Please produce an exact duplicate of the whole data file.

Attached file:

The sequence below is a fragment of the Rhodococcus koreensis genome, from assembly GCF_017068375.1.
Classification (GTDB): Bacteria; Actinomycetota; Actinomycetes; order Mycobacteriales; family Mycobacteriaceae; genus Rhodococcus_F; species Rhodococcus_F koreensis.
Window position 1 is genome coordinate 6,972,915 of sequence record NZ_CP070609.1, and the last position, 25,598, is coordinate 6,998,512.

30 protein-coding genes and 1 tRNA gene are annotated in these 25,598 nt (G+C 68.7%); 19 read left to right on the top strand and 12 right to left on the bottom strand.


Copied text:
The sequence below is a fragment of the Rhodococcus koreensis genome, from assembly GCF_017068375.1.
Classification (GTDB): Bacteria; Actinomycetota; Actinomycetes; order Mycobacteriales; family Mycobacteriaceae; genus Rhodococcus_F; species Rhodococcus_F koreensis.
Window position 1 is genome coordinate 6,972,915 of sequence record NZ_CP070609.1, and the last position, 25,598, is coordinate 6,998,512.

30 protein-coding genes and 1 tRNA gene are annotated in these 25,598 nt (G+C 68.7%); 19 read left to right on the top strand and 12 right to left on the bottom strand.